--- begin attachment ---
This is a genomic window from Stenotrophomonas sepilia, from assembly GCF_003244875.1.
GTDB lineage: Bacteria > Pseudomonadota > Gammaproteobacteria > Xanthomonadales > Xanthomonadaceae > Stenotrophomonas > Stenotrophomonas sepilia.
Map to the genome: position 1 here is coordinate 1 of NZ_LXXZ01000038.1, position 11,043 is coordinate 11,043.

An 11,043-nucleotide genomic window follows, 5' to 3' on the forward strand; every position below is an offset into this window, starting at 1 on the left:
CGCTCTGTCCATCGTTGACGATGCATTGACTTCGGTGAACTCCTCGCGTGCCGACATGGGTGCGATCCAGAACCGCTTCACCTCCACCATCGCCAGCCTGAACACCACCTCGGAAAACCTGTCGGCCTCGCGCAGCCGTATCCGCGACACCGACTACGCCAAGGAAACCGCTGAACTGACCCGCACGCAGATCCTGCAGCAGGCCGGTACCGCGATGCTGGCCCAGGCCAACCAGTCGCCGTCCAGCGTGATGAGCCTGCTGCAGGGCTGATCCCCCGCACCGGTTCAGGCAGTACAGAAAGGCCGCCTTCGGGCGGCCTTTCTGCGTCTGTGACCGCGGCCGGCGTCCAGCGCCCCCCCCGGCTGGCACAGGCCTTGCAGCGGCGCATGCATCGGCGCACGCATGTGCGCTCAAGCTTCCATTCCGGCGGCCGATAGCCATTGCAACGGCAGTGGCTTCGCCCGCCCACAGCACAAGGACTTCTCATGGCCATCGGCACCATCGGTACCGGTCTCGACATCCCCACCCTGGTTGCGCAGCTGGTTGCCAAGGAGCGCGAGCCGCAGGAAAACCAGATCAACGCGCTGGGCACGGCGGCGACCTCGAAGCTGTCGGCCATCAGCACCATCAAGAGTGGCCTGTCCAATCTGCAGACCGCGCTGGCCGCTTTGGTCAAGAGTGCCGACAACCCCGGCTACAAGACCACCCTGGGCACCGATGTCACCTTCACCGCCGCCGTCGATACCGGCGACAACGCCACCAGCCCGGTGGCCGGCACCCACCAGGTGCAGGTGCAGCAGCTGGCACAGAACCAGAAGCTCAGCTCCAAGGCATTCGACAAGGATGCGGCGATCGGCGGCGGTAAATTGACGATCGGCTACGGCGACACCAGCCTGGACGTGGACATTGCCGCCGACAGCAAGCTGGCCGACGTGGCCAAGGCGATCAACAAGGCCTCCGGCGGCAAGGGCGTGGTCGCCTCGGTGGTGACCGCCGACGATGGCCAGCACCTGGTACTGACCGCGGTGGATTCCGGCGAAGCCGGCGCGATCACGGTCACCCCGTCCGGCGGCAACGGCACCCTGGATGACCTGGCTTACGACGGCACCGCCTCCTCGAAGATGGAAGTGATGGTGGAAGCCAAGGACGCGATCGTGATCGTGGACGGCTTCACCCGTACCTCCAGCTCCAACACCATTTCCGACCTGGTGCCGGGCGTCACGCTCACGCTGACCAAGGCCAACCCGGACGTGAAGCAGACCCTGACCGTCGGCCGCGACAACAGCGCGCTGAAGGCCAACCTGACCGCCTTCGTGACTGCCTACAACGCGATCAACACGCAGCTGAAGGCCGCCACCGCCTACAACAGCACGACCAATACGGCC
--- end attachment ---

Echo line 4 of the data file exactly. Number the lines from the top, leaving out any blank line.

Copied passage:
An 11,043-nucleotide genomic window follows, 5' to 3' on the forward strand; every position below is an offset into this window, starting at 1 on the left: